Bitcoin Mining Difficulty’s Record Setting Streak Shows No Signs of Stopping

The difficulty of mining bitcoin is poised to set a new all-time high this week as miners continue to deploy new mining machines to cash in on recent spike in revenue.

AccessTimeIconMay 30, 2023 at 1:21 p.m. UTC
10 Years of Decentralizing the Future
May 29-31, 2024 - Austin, TexasThe biggest and most established global event for everything crypto, blockchain and Web3.Register Now

The bitcoin mining difficulty - a measure of how easily miners can discover a block of bitcoin - is set to surpass the 50T mark on Wednesday, setting a new all-time high, and it’s could continue to grow further.

The rally in bitcoin prices this year and rise in popularity for the Ordinals protocol has led to better profitability for the miners, and miners are continuously deploying more mining machines, as planned. These factors contribute to more computing power, which leads to record difficulty levels.

The bitcoin mining difficulty adjusts automatically as the more computing power, or hashrate, gets added to the network, in order to keep the time required to mine a block stable at about 10 minutes.

“New-generation machines will continue to get plugged in as rack space is made available,” said Ethan Vera, chief operating officer at mining services firm Luxor Technologies.

Meanwhile, the popularity of the ordinals protocol has led to transaction fees three times higher than normal, adding to miners’ revenue, Vera said.

Ordinals enable additional functionality on the bitcoin blockchain, such as non-fungible tokens and other coins, which in turn increase the number of transactions, making mining a block more profitable.

The difficulty of mining a bitcoin block is set to hit 50T on Wednesday,  doubling in two years. (CoinDesk/Sage D. Young)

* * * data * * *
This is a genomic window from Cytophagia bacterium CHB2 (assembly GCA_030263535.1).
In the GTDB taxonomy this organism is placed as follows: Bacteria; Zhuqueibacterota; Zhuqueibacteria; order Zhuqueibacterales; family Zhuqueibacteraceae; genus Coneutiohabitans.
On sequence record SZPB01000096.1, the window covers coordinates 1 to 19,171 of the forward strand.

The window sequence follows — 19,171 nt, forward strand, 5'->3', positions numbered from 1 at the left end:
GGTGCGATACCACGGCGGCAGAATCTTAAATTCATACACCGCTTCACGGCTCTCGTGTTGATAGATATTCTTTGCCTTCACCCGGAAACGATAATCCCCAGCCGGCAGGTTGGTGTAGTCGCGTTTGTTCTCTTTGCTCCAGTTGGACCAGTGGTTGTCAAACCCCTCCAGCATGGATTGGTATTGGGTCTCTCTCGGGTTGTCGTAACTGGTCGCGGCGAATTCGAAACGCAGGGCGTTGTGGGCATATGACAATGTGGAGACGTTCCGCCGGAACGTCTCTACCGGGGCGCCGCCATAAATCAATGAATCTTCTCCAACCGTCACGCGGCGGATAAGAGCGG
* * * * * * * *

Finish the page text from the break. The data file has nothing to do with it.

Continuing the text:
The difficulty of mining a bitcoin block is set to hit 50T on Wednesday, doubling in two years. (CoinDesk/Sage D. Young)

An increase in difficulty means a decline in profitability for miners because their chances to win any single block, and bring in revenue, becomes slimmer. Marathon Digital Holdings (MARA), one of the biggest miners, noted that its monthly mined bitcoin was lower, month-on-month, as difficulty rose in April. Similarly, Canadian miner Bitfarms (BITF)’s fourth quarter slid to a loss due to higher difficulty.

However, a few events could dampen the growth of the hashrate.

The lack of positive bitcoin price movement and constraints in available infrastructure could be some of those catalysts, according to Tim Rainey, Treasurer at Greenidge Generation Holdings (GREE).

Uncertainty around the next Bitcoin halving event could also slow down the increase of mining difficulty, according to Charles Chong, senior manager of business development at Foundry.

Foundry is owned by CoinDesk’s parent company, Digital Currency Group.

Meanwhile, having too much hashrate in one region could also affect the growth of the bitcoin mining difficulty as it may change how mining rigs are deployed.

“Given the concentration of hashrate in North America, we are seeing new seasonal trends,” said Colin Harper, head of content and research at Luxor Technologies. Previously, the hashrate would increase during China’s rainy season, when cheap hydropower was plentiful.

Instead, now, when summer heatwaves sweep through the U.S., miners power off their machines to save the energy required for cooling.

Edited by Aoyon Ashraf.


Please note that our privacy policy, terms of use, cookies, and do not sell my personal information has been updated.

CoinDesk is an award-winning media outlet that covers the cryptocurrency industry. Its journalists abide by a strict set of editorial policies. In November 2023, CoinDesk was acquired by the Bullish group, owner of Bullish, a regulated, digital assets exchange. The Bullish group is majority-owned by; both companies have interests in a variety of blockchain and digital asset businesses and significant holdings of digital assets, including bitcoin. CoinDesk operates as an independent subsidiary with an editorial committee to protect journalistic independence. CoinDesk employees, including journalists, may receive options in the Bullish group as part of their compensation.

Eliza Gkritsi

Eliza Gkritsi is a CoinDesk contributor focused on the intersection of crypto and AI.

Learn more about Consensus 2024, CoinDesk's longest-running and most influential event that brings together all sides of crypto, blockchain and Web3. Head to to register and buy your pass now.